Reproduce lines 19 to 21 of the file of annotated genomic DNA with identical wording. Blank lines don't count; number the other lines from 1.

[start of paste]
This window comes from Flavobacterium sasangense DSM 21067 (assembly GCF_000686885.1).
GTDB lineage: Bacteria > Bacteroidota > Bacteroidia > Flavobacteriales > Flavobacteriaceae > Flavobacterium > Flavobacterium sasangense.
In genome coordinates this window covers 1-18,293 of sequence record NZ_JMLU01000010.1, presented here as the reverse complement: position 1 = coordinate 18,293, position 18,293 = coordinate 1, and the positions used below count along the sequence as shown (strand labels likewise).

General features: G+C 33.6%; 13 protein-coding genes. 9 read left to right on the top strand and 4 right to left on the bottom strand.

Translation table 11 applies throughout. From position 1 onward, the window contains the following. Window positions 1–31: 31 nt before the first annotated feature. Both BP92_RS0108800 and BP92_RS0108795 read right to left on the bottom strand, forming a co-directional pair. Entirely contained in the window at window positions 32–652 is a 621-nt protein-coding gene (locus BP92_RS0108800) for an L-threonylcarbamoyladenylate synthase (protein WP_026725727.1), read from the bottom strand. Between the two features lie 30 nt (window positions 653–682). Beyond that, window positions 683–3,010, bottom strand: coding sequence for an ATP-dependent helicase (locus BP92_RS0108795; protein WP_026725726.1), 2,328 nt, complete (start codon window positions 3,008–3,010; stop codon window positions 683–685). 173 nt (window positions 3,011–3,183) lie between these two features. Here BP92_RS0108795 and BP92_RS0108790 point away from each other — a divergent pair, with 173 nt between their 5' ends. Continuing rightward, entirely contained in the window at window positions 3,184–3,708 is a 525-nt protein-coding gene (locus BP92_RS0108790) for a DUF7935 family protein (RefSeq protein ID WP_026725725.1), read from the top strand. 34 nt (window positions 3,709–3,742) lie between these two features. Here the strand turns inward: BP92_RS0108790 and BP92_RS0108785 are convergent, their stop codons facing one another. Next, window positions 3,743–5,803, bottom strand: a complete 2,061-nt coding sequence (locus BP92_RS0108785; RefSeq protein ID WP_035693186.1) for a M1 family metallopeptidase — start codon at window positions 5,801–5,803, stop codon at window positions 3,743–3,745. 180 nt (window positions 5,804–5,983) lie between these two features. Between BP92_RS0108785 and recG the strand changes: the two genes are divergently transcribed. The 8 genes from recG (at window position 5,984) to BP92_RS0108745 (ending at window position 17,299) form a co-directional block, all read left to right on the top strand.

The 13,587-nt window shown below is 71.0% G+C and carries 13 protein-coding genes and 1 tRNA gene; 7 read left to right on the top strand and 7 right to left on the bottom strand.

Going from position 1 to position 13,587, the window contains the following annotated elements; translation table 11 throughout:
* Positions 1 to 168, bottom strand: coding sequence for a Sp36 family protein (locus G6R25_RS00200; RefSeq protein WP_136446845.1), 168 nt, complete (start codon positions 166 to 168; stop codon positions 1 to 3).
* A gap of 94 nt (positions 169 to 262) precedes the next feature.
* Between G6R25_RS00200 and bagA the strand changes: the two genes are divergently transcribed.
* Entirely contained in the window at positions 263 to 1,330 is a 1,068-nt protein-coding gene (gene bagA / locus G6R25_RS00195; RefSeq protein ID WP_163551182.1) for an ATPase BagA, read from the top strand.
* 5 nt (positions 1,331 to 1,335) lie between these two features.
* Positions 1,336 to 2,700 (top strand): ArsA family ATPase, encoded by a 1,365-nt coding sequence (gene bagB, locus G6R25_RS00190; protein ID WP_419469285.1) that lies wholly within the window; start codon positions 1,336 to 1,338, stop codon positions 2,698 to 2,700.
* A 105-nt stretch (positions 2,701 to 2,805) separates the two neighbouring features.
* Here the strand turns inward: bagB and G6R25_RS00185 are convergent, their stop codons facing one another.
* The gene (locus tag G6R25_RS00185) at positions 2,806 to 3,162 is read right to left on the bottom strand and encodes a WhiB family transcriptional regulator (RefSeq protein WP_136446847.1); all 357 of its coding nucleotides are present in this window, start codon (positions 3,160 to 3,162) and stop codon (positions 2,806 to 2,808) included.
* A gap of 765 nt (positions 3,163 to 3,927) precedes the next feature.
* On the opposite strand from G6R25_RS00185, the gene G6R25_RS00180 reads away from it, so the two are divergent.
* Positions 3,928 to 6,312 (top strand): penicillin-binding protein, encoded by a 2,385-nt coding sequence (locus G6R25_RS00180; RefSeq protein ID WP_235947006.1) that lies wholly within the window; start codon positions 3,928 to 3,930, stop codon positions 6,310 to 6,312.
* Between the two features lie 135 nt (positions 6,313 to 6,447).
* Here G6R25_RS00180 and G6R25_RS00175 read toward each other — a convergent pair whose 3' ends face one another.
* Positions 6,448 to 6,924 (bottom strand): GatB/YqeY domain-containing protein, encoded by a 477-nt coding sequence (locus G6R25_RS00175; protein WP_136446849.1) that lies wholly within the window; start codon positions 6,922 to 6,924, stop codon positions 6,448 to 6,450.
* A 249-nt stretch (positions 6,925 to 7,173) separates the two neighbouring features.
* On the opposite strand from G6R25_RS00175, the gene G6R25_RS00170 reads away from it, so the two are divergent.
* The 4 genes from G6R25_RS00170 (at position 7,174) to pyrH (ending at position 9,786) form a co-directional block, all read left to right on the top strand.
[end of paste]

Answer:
* Positions 3,928 to 6,312 (top strand): penicillin-binding protein, encoded by a 2,385-nt coding sequence (locus G6R25_RS00180; RefSeq protein ID WP_235947006.1) that lies wholly within the window; start codon positions 3,928 to 3,930, stop codon positions 6,310 to 6,312.
* Between the two features lie 135 nt (positions 6,313 to 6,447).
* Here G6R25_RS00180 and G6R25_RS00175 read toward each other — a convergent pair whose 3' ends face one another.